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CRUHSD board decides to offer traditional graduation ceremonies

May 21, 2020 GMT

BULLHEAD CITY — Colorado River Union High School District graduating seniors and their families will have the opportunity to participate in traditional ceremonies at Anderson Auto Group Fieldhouse early next month.

CRUHSD board members voted unanimously Wednesday for the ceremonies to be traditional — or as traditional as possible under health guidelines in place during the COVID-19 pandemic.

The number of tickets for spectators will be sharply limited; only two tickets will be given to each graduate for guests.

Because the number of tickets will be so limited, the ceremony will be streamed live so additional family members can watch from elsewhere.

CRUHSD board members based their decision on an online survey taken by graduates and their families that overwhelmingly indicated a preference for traditional ceremonies to honor the Classes of 2020 at the fieldhouse.

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Local resident Rowena Becker provided the district with a 26-page petition of signers in favor of a traditional ceremony, district staff reported.

CRUHSD Academy’s ceremony is scheduled for 7 p.m. Thursday, June 4. River Valley High School’s ceremony is at 7 p.m. Friday, June 5. Mohave High School’s ceremony is at 6 p.m. Saturday, June 6.

Spacing the ceremonies will allow for ample time to clean the fieldhouse between each event so the venue will be ready for each group.

And having all ceremonies begin in the evening will allow family members to be available if they normally work during the day, said board member Lori Crampton.

Before the meeting, Bullhead City Police Chief Brian Williamson told the district he didn’t support having a large, traditional ceremony because it isn’t something recommended by state health officials at this time with ongoing concerns about community spread of COVID-19.

Williamson also said he couldn’t place personnel into that type of gathering because of the risk they would have of contracting the virus.

Last year’s MHS ceremony at the fieldhouse was invitation-only to watch from within the sports field, but the public was allowed to view the event from the stands. CRUHSD staff estimated that about 3,000 people were in the fieldhouse for that ceremony.

Crampton said she talked with Williamson later and that he seemed less apprehensive about the prospect of significantly downsized ceremonies.

Many schools across the country have cancelled ceremonies altogether or created alternative events to mark the educational milestone. Two students from RVHS, Mallory Moss and Hanna Gutowski, created drive-through ceremony ideas for the board to consider.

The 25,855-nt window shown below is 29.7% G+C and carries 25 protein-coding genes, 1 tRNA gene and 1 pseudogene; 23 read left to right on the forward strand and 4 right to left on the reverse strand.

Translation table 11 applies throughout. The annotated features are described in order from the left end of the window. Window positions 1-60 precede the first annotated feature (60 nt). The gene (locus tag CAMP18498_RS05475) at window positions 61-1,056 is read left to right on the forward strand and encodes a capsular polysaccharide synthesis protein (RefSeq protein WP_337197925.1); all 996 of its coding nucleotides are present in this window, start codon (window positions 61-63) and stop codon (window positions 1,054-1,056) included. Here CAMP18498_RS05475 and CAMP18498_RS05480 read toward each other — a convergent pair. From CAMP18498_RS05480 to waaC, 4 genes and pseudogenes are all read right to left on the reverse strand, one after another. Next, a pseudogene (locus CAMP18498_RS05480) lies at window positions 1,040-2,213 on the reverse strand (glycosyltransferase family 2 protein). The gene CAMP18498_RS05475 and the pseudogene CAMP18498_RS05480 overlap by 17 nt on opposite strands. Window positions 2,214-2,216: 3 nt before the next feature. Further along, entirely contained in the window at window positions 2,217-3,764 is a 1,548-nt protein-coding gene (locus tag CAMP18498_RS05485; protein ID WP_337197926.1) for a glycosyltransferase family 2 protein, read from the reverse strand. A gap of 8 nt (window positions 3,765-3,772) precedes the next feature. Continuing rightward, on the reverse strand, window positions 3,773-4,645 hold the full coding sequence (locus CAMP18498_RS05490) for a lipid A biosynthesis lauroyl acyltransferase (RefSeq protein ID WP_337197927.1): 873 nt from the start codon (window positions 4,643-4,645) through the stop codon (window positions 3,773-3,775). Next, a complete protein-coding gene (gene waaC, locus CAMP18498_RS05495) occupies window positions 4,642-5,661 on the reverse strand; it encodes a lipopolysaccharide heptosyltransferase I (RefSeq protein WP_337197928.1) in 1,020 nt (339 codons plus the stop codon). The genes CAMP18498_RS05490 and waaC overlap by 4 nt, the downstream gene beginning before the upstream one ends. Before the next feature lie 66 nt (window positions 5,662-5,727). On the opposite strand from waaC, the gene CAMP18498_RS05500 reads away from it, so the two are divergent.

Moss said she would prefer something more traditional but thought a drive-through style event would be safer.

“This is a very strong second choice,” Moss, River Valley’s student body president, explained.

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Monday evening, CRUHSD Supt. Todd Flora said he would be in favor of an alternative such as that created by the RHVS graduates.

“You know my recommendations consider the safety and health of all of our communities and students,” he said.

Administrators and staff also favored a drive-through graduation.

CRUHSD Principal Steve Lawrence said he has spent the past 30 years making sure youths are safe and receiving an education. Over the past couple of months, ensuring students’ safety has been difficult because “we closed schools to keep kids safe.”

Having the traditional ceremony at the fieldhouse is “not keeping kids safe,” he stressed.

The risk also extends to graduates’ families and extended families, Lawrence also said.

Fieldhouse General Manager Ed Catalfamo said that while he was concerned about going against recommendations of the state, county and the police chief — as well as the emergency coordinator for the city — “It puts us in an area we don’t want to be in.”

“How do you keep people from hugging and kissing?” he asked.

On the other hand, people are risking exposure to COVID-19 by going to stores and other places.

Allowing the 234 students set to graduate from MHS bring up to 468 guests would add up to about 700 people — excluding school district staff and others involved with the ceremony.

RVHS has a graduating class this year of 99 people. That group would have nearly 300, again excluding others participating in the ceremony. CRUHSD Academy would have about 50 students and guests alone.

Board president Kerry Burgess said that while he didn’t want to see anyone harmed, he also realized that life itself is filled with risks.

“The decision should be left to those who want to come to graduation,” Burgess said. “If you’re at risk, don’t come.”

District staff members were urged not to attend if doing so would be risky for them or their loved ones.

The district will try to make protective masks available to any of the spectators who want them.